Pushing the inflationary cycle upwards is the panic purchase that often follows such crises. It is typical for consumers to resort to stocking in such cases. The rush for stocking will instigate an overall panic purchase in the market, pushing prices up and draining available supply. What has transpired in the markets of Addis Abeba and major cities around the country in the last couple of days, from basic consumables, such as rice, to durables, such as cleaning equipment, is exactly that. Face mask that was being sold at 5 Br per a piece is now being sold at 300 Br per piece.
One aspect of the economy that will be hit hard by the pandemic and its resultant outcome is the service sector. This constitutes airlines, hotels, restaurants, event management, and tourism among others. According to projections by IATA, the global airline industry will see a passenger business loss amounting to between US$63 billion and US$113 billion due to the pandemic. Africa’s largest Airline, Ethiopian, has got itself into serious austerity measures, including cost savings, staff hour optimization, diversification of earnings and possible reduction in work force. Hotels are seeing considerable cancellations, while tour and travel agents are also feeling the hit. Reduced public gatherings mean reduced rate of eating out, lesser events and lower tickets to facilities, such as parks and museums. These all will add up to considerable reduction in service sector earnings, growth and jobs. Noting that service sector contributes over 45% of GDP, the impact of such reductions on the larger economy will not be small.
Although with a lesser magnitude, manufacturing will also be affected. And this has to do with availability of labor, costs of ensuring safety to employees, negative impact of the pandemic on input supply and output marketing, and overall reduction in production. For a sector that remains struggling with power outages, bureaucratic and costly customs, higher staff turnover, increasing cost of production and unfavorable business environment, the new lines of costs will further the challenge. If one is to go by the latest figures, this sector contributes 5.5% to the GDP and has been growing an average of 15.5% in the last 10 years. The new strain from the pandemic will have its toll on this trajectory, negatively affecting the value addition in the economy.
Slowing business, particularly stalling external sector, will certainly be a challenge for the financial sector. Much of the short-term portfolio financing of banks goes to the merchandise sector. This remains one of the sustainably profitable segments of their business. As such, a slowdown in the external tradable sector of the economy will put a pressure on the financial institutions. For a sector with limited opportunities of short-term investments, this will really be painful.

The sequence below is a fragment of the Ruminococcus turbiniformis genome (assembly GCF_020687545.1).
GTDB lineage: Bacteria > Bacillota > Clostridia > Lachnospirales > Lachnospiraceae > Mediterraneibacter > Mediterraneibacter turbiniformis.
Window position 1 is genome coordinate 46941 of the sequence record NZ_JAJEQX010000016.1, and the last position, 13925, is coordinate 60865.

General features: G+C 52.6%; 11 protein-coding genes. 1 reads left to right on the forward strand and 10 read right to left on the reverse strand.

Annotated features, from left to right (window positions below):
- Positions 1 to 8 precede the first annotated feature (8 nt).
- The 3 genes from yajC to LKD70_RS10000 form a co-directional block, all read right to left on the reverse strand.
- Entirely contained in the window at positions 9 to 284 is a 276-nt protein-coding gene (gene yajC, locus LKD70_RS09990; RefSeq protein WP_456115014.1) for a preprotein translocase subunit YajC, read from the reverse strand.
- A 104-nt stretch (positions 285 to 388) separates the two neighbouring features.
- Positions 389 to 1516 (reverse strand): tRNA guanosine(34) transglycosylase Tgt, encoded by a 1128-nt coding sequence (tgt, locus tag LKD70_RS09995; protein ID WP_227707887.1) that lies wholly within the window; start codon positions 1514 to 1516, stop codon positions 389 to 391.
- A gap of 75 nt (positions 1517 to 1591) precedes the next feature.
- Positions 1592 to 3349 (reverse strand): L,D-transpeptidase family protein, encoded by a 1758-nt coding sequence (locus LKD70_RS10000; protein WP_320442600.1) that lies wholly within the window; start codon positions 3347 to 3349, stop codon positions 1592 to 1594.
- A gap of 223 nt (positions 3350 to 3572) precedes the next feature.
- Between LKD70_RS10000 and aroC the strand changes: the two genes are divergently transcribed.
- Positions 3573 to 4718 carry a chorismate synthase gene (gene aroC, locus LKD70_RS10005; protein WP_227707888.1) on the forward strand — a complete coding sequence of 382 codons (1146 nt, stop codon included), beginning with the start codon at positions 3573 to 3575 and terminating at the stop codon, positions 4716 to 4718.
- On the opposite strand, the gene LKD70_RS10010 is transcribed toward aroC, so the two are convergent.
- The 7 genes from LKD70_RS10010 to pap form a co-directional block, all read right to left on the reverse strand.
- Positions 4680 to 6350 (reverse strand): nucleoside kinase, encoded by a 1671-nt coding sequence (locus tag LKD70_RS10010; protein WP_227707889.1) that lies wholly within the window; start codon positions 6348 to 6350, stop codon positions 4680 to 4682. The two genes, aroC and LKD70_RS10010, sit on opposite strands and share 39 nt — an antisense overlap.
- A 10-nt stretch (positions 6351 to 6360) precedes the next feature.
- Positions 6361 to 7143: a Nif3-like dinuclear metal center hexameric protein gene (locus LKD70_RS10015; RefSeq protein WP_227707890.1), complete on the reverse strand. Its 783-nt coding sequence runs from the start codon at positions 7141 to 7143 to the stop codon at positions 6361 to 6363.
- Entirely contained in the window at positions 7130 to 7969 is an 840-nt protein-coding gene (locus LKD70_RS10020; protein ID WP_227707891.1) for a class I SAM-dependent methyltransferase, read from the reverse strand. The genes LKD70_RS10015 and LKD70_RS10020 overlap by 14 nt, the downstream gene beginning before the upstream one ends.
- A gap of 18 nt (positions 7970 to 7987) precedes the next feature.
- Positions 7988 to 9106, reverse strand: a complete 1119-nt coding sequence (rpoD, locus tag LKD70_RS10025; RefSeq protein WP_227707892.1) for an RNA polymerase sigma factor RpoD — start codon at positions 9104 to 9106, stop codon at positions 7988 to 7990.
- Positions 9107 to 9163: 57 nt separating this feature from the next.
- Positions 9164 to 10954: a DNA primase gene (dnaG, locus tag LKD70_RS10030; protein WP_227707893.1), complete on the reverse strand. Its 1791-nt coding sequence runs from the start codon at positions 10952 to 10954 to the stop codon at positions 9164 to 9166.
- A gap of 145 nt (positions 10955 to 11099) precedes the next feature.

On the other hand, the increasing cost of living and higher health care costs will also mean lower savings going to the banking sector. No doubt that this will add to the pain the sector has been feeling from the liquidity crunch, largely caused by unimaginably high loan to asset ratio.
Generally speaking, the pandemic will put considerable challenge to the private sector. It should be recalled that the Ethiopian private sector is infant, less capitalized and hardly institutionalized. As such, it is vulnerable to seasonal changes. It is obvious that a factor as global as COVID-19 will have sizeable impact on the private sector. This is furthered by the fact that the market is also undeveloped and provides little alternative for risk diversification to the private sector.
As a specialized sub-sector of the private sector, the healthcare service industry will surely be affected hugely. Included in this are hospitals, pharmacies, emergency care service providers, importers, medical equipment suppliers, specialized laboratories, technical service providers and consultants. All will be overstretched and under-supplied, while at the same time the expectations from them will be tremendously high.
As the saying goes, extraordinary times require extraordinary measures. Regardless of the fact that the government is overstretched with multiple demands, from ensuring macro stability to national elections, it should take the fight against COVID-19 as a strategic priority. Recognizing the impact the pandemic will have on the economy and the resulting pressure on jobs, income and livelihood, the government has to institute tailored stimulus package. It ought to avail resources to support the private sector, with particular focus on relieving the pressure that health care service providers feel.
There is a need for the National Bank of Ethiopia (NBE) to avail foreign currency for health care suppliers, manufacturer of sanitation products and specialized testing laboratories. This is vital as controlling the spread of the virus will heavily depend on the efficiency of these agencies.
On the other hand, the stimulus package ought to also consider the service sector. Unless direct support is availed to service sector players, the sector will be seeing huge lay offs, which, during such a pandemic, will further the social cost to the country. As such, a stabilization fund wherein service sector players are de-risked for losses, in line with their willingness to retain employees have to also be crafted.
None of the above, however, will be possible without a fiscal readjustment. As such, it is high time for the central government to get back to the drawing table and adjust its fiscal space in line with the new priorities. As its fiscal space is pressured, what the time requires is fiscal optimization and risk-indexing of the fiscal elements. As such, it is time for the administration of Abiy Ahmed (PhD) to redo its sensitivity analysis and redraw the budgetary tangents. Only then can it equate its aspiration for controlling the spreading pandemic that is stressing people, institutions and systems.
There seems to be enough will in the administration to do what it takes to control the pandemic. It is now time to translate that will into a currency of actions. If all is done right, it will not take that long before the country stands stronger in the face of COVID-19.
But first thing first, let us all wash our hands, avoid touching our faces, clean and disinfect our surrounding and stay informed. AS
- Editor’s Note: Getachew T. Alemu is an investment and development expert with over 15 years of experience in the public, private and CSO sectors. The views expressed in here do not reflect the views of the organization that he is affiliated with. He can be reached at firstname.lastname@example.org.